Throughout the 2016 fall semester at Champlain College, being a part of the Capstone class has revealed to me how far I have come since freshman year. As a video game producer, I thought the road would be easy going into it, but I was dead wrong. Freshman year, I quickly found out I knew absolutely nothing about game development, despite me feeling like I did prior to my arrival on campus. As each year has gone by I have learned more and more on how the development process works, and what the role of the producer actually is. Where I am at today is what I feel to be a good position, as I have had team members tell me I am one of the best producers they have had and that I’m actually pretty good at the job! This took me by surprise at first since I tend to think pessimistically, and so with that, I apparently don’t give myself enough credit. At this point in senior year, I am finally accepting that I am at least decent at what I do.
I feel I got where I am today, by taking things that I’ve learned in my classes and applying them to the Capstone class. This was actually really difficult for me, because, even though I haven’t seen a professional to confirm this, but I’m pretty sure I have some sort of learning disability, as I constantly forget most information that is being taught to me. What little I have remembered (such as how to use Pineapple or basic parts of a Target Market) has helped me tremendously, but I feel I could be one of the best at this job if I could just remember everything I’m learning, and sadly that isn’t happening.
What I did this semester in Capstone was what producers usually do, and that’s the business side of the game, as well as organizing, which is my specialty. I spent most of my time organizing meetings and the Wiki, making sure everything was up to date and that tasks were properly managed and logged. I never really was the ‘leader’ of the team per se, as I never felt I lead the team, but I’ve never been much of a leader anyway. Despite this, the team felt I was really important, stating that they would be mostly unorganized if it wasn’t for me. In addition to this, I was also a comic relief to the team members. Now, while that isn’t important in terms of getting work done for class, I feel the team enjoyed the laughs especially during the stressful moments of the semester. That’s the main reason I like to provide comic relief in general, as I feel the world can be too serious at times, so despite my pessimistic thinking professionally, I like to make people laugh and put smiles on faces while thinking optimistically personally. (At least, optimistically personally to the public, but that’s a whole different story).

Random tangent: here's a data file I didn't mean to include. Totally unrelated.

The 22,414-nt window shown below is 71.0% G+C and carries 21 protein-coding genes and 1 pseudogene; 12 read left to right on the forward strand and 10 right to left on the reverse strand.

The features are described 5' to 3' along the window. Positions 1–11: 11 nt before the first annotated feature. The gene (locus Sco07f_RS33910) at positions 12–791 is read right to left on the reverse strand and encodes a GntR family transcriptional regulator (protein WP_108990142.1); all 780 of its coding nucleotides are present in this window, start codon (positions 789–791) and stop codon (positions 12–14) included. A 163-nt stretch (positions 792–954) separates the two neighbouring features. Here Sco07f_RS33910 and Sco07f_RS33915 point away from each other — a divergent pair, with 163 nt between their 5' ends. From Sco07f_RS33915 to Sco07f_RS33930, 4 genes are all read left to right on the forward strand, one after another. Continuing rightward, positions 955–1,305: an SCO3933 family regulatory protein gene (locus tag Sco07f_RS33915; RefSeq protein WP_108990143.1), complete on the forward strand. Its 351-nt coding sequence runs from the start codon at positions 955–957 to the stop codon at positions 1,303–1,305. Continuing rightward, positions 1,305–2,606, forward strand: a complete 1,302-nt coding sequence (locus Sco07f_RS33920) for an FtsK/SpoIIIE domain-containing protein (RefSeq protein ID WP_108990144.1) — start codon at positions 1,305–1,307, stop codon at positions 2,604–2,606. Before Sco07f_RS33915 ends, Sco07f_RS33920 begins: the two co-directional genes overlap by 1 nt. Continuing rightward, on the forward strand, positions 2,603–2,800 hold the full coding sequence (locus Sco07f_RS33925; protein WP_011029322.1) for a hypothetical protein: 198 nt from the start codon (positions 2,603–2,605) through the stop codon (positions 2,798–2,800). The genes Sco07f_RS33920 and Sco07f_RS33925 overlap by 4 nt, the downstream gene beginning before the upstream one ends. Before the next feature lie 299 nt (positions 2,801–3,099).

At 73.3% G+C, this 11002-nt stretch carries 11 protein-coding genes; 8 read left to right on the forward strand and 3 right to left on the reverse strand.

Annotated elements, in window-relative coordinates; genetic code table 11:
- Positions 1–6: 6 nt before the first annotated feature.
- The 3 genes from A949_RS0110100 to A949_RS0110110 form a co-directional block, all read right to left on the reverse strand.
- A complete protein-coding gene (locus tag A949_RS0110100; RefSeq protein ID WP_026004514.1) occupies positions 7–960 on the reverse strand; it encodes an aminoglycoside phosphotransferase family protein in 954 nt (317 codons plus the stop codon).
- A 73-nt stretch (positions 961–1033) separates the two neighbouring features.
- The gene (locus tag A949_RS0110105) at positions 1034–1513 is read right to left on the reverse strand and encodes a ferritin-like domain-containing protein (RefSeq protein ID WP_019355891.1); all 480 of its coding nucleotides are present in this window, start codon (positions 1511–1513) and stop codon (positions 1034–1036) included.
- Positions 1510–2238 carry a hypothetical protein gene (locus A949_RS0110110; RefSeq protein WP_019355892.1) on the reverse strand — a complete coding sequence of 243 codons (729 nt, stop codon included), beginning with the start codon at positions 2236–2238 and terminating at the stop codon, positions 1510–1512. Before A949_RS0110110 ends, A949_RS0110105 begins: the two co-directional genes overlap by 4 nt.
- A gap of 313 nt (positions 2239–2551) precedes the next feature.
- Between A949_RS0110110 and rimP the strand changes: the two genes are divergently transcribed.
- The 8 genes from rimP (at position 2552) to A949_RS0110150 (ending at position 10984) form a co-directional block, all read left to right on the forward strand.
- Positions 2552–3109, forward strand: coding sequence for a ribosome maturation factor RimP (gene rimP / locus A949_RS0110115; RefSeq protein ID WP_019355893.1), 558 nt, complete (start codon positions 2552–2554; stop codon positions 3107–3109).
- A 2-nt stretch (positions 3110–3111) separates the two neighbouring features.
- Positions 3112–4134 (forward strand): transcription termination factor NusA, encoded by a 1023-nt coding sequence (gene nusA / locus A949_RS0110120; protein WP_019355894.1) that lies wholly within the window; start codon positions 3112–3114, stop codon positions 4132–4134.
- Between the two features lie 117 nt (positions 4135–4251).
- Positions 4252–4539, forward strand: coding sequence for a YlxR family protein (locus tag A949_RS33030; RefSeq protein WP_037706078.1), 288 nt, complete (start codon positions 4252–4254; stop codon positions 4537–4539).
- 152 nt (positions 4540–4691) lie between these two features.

So, what does all of this mean? Why did I do the things I did this semester? Technically, it was because I had to in order to pass the class, but in a professional environment, I did all of the things I did (the work and comic relief) because I wasn’t in this project for myself. I belonged to a team and each team member had to pull their weight or else our game wouldn’t have gotten to the point where it is today. In addition to that, I’ve grown to really enjoy working with my fellow team members and I was ecstatic to find out all of our hard work paid off upon finding out our game was going forward to next semester. Even though I may not be the best professionally, the future is my hands, and I feel I can be a great contribution to any team in the professional world, even if I was hired solely to provide comic relief or on a more important scale, to just organize anything and/or everything, and when it comes to any job, even the ones outside of the video game industry, there will always be something that needs organizing and that’s why I feel my role and the role of a producer/organizer in general is very important anywhere in the world. We all make our own little mark on the world, and I’m currently on the journey of making mine.